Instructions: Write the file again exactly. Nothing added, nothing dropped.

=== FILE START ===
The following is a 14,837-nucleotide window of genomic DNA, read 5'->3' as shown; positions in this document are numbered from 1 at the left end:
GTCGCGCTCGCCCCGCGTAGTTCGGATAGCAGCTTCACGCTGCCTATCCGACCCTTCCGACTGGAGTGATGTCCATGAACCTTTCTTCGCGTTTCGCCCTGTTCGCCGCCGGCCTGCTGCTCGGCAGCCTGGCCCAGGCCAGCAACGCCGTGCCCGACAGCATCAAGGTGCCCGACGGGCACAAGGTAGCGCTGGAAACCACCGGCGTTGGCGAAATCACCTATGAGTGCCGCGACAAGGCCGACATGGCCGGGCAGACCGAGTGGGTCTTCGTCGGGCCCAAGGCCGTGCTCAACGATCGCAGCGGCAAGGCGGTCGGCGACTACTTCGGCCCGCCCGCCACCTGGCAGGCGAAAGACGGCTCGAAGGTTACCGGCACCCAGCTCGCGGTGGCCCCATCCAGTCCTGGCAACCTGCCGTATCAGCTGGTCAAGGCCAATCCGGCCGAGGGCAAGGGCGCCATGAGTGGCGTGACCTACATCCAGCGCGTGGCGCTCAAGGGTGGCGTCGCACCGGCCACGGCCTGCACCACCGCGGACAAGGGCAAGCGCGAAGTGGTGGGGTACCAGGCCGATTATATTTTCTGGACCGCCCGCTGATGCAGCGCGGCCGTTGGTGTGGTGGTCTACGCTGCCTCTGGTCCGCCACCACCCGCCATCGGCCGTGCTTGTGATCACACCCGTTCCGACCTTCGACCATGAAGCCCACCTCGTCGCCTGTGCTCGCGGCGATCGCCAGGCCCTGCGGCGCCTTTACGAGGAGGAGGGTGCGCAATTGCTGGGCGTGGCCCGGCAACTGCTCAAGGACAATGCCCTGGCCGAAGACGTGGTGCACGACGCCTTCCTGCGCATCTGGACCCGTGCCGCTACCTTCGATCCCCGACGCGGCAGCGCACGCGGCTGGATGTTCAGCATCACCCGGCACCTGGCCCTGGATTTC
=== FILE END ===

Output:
The following is a 14,837-nucleotide window of genomic DNA, read 5'->3' as shown; positions in this document are numbered from 1 at the left end:
GTCGCGCTCGCCCCGCGTAGTTCGGATAGCAGCTTCACGCTGCCTATCCGACCCTTCCGACTGGAGTGATGTCCATGAACCTTTCTTCGCGTTTCGCCCTGTTCGCCGCCGGCCTGCTGCTCGGCAGCCTGGCCCAGGCCAGCAACGCCGTGCCCGACAGCATCAAGGTGCCCGACGGGCACAAGGTAGCGCTGGAAACCACCGGCGTTGGCGAAATCACCTATGAGTGCCGCGACAAGGCCGACATGGCCGGGCAGACCGAGTGGGTCTTCGTCGGGCCCAAGGCCGTGCTCAACGATCGCAGCGGCAAGGCGGTCGGCGACTACTTCGGCCCGCCCGCCACCTGGCAGGCGAAAGACGGCTCGAAGGTTACCGGCACCCAGCTCGCGGTGGCCCCATCCAGTCCTGGCAACCTGCCGTATCAGCTGGTCAAGGCCAATCCGGCCGAGGGCAAGGGCGCCATGAGTGGCGTGACCTACATCCAGCGCGTGGCGCTCAAGGGTGGCGTCGCACCGGCCACGGCCTGCACCACCGCGGACAAGGGCAAGCGCGAAGTGGTGGGGTACCAGGCCGATTATATTTTCTGGACCGCCCGCTGATGCAGCGCGGCCGTTGGTGTGGTGGTCTACGCTGCCTCTGGTCCGCCACCACCCGCCATCGGCCGTGCTTGTGATCACACCCGTTCCGACCTTCGACCATGAAGCCCACCTCGTCGCCTGTGCTCGCGGCGATCGCCAGGCCCTGCGGCGCCTTTACGAGGAGGAGGGTGCGCAATTGCTGGGCGTGGCCCGGCAACTGCTCAAGGACAATGCCCTGGCCGAAGACGTGGTGCACGACGCCTTCCTGCGCATCTGGACCCGTGCCGCTACCTTCGATCCCCGACGCGGCAGCGCACGCGGCTGGATGTTCAGCATCACCCGGCACCTGGCCCTGGATTTC